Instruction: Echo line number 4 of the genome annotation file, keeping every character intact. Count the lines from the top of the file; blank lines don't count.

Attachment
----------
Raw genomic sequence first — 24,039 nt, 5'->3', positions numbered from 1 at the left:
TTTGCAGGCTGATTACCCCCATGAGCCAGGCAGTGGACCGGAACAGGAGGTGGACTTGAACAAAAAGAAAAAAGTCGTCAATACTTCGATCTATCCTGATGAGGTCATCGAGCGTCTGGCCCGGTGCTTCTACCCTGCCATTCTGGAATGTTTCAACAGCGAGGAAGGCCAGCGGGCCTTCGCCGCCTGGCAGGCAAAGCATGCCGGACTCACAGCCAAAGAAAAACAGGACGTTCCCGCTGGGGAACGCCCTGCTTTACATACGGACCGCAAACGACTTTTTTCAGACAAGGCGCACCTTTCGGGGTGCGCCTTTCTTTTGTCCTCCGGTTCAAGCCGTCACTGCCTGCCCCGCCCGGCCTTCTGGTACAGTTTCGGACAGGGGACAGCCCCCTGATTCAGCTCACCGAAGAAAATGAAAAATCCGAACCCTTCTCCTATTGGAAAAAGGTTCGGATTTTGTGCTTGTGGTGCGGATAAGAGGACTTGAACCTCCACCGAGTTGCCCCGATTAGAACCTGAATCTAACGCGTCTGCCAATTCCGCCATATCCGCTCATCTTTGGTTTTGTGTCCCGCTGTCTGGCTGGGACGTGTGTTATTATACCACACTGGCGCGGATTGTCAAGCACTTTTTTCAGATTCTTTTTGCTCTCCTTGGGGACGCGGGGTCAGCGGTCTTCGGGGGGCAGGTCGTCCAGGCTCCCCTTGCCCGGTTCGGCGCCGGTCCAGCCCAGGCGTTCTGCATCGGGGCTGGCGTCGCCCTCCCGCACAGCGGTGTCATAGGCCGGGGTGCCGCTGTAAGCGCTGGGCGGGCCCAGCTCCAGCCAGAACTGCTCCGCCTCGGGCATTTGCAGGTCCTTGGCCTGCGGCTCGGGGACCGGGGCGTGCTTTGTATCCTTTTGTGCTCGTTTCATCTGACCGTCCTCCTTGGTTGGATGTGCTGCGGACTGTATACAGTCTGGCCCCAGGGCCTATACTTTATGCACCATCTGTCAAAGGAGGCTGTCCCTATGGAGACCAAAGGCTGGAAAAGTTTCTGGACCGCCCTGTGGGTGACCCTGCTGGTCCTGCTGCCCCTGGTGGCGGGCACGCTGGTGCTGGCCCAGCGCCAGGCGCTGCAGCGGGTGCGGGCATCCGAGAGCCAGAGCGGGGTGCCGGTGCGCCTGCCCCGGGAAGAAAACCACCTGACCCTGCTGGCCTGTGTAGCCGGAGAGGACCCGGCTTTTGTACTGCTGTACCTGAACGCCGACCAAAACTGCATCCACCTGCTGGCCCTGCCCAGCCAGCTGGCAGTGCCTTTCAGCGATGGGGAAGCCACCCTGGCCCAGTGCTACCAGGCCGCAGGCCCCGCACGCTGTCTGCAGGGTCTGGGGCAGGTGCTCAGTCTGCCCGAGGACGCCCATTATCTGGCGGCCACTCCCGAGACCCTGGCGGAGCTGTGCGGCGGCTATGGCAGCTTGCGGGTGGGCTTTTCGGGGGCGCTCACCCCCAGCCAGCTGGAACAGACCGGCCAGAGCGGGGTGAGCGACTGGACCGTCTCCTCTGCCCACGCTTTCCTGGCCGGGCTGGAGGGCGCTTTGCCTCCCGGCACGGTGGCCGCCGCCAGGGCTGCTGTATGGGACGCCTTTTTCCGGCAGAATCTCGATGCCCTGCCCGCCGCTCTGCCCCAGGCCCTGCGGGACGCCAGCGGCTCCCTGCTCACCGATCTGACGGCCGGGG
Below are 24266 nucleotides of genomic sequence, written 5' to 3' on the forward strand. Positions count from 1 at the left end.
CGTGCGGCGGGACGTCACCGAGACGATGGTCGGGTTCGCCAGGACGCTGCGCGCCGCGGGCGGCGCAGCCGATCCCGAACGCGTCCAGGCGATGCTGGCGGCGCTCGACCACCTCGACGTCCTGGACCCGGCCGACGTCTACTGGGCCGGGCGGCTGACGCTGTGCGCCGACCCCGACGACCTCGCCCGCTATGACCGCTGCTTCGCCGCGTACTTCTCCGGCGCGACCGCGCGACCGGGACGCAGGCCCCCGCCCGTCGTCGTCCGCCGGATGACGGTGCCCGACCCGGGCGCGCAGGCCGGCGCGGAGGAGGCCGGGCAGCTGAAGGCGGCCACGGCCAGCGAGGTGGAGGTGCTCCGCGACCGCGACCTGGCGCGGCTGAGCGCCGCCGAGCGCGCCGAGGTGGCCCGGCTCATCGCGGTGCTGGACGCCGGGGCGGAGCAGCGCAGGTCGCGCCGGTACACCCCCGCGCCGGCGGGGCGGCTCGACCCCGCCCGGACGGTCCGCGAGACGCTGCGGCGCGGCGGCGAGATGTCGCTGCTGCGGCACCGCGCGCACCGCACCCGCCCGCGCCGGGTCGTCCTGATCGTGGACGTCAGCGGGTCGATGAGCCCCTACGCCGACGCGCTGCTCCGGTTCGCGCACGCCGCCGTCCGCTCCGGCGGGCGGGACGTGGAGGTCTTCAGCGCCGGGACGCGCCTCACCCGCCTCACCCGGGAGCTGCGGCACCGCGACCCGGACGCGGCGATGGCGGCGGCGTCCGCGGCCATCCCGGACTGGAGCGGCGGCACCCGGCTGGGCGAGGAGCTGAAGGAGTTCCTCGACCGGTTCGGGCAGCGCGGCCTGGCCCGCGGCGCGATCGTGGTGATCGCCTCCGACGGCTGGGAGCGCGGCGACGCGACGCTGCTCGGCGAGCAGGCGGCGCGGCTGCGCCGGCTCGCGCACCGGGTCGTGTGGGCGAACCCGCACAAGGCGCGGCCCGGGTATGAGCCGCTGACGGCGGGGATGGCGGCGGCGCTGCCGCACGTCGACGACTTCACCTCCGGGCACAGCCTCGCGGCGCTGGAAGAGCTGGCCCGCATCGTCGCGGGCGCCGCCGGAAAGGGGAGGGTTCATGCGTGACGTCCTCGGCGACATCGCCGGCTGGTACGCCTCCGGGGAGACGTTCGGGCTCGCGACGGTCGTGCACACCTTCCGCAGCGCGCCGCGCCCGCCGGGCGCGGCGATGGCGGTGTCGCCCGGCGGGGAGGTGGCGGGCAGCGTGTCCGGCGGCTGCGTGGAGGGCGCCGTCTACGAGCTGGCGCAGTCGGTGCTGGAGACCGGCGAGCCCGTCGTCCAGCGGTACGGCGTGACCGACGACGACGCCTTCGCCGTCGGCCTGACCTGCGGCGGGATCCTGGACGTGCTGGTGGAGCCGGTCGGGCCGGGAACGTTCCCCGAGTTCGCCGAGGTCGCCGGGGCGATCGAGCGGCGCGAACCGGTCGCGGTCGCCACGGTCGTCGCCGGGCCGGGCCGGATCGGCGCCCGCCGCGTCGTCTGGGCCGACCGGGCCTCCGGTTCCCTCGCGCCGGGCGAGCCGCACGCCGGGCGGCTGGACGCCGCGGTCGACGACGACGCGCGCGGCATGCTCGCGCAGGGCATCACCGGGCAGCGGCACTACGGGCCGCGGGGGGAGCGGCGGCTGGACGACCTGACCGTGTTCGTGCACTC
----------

CGTGCGGCGGGACGTCACCGAGACGATGGTCGGGTTCGCCAGGACGCTGCGCGCCGCGGGCGGCGCAGCCGATCCCGAACGCGTCCAGGCGATGCTGGCGGCGCTCGACCACCTCGACGTCCTGGACCCGGCCGACGTCTACTGGGCCGGGCGGCTGACGCTGTGCGCCGACCCCGACGACCTCGCCCGCTATGACCGCTGCTTCGCCGCGTACTTCTCCGGCGCGACCGCGCGACCGGGACGCAGGCCCCCGCCCGTCGTCGTCCGCCGGATGACGGTGCCCGACCCGGGCGCGCAGGCCGGCGCGGAGGAGGCCGGGCAGCTGAAGGCGGCCACGGCCAGCGAGGTGGAGGTGCTCCGCGACCGCGACCTGGCGCGGCTGAGCGCCGCCGAGCGCGCCGAGGTGGCCCGGCTCATCGCGGTGCTGGACGCCGGGGCGGAGCAGCGCAGGTCGCGCCGGTACACCCCCGCGCCGGCGGGGCGGCTCGACCCCGCCCGGACGGTCCGCGAGACGCTGCGGCGCGGCGGCGAGATGTCGCTGCTGCGGCACCGCGCGCACCGCACCCGCCCGCGCCGGGTCGTCCTGATCGTGGACGTCAGCGGGTCGATGAGCCCCTACGCCGACGCGCTGCTCCGGTTCGCGCACGCCGCCGTCCGCTCCGGCGGGCGGGACGTGGAGGTCTTCAGCGCCGGGACGCGCCTCACCCGCCTCACCCGGGAGCTGCGGCACCGCGACCCGGACGCGGCGATGGCGGCGGCGTCCGCGGCCATCCCGGACTGGAGCGGCGGCACCCGGCTGGGCGAGGAGCTGAAGGAGTTCCTCGACCGGTTCGGGCAGCGCGGCCTGGCCCGCGGCGCGATCGTGGTGATCGCCTCCGACGGCTGGGAGCGCGGCGACGCGACGCTGCTCGGCGAGCAGGCGGCGCGGCTGCGCCGGCTCGCGCACCGGGTCGTGTGGGCGAACCCGCACAAGGCGCGGCCCGGGTATGAGCCGCTGACGGCGGGGATGGCGGCGGCGCTGCCGCACGTCGACGACTTCACCTCCGGGCACAGCCTCGCGGCGCTGGAAGAGCTGGCCCGCATCGTCGCGGGCGCCGCCGGAAAGGGGAGGGTTCATGCGTGACGTCCTCGGCGACATCGCCGGCTGGTACGCCTCCGGGGAGACGTTCGGGCTCGCGACGGTCGTGCACACCTTCCGCAGCGCGCCGCGCCCGCCGGGCGCGGCGATGGCGGTGTCGCCCGGCGGGGAGGTGGCGGGCAGCGTGTCCGGCGGCTGCGTGGAGGGCGCCGTCTACGAGCTGGCGCAGTCGGTGCTGGAGACCGGCGAGCCCGTCGTCCAGCGGTACGGCGTGACCGACGACGACGCCTTCGCCGTCGGCCTGACCTGCGGCGGGATCCTGGACGTGCTGGTGGAGCCGGTCGGGCCGGGAACGTTCCCCGAGTTCGCCGAGGTCGCCGGGGCGATCGAGCGGCGCGAACCGGTCGCGGTCGCCACGGTCGTCGCCGGGCCGGGCCGGATCGGCGCCCGCCGCGTCGTCTGGGCCGACCGGGCCTCCGGTTCCCTCGCGCCGGGCGAGCCGCACGCCGGGCGGCTGGACGCCGCGGTCGACGACGACGCGCGCGGCATGCTCGCGCAGGGCATCACCGGGCAGCGGCACTACGGGCCGCGGGGGGAGCGGCGGCTGGACGACCTGACCGTGTTCGTGCACTC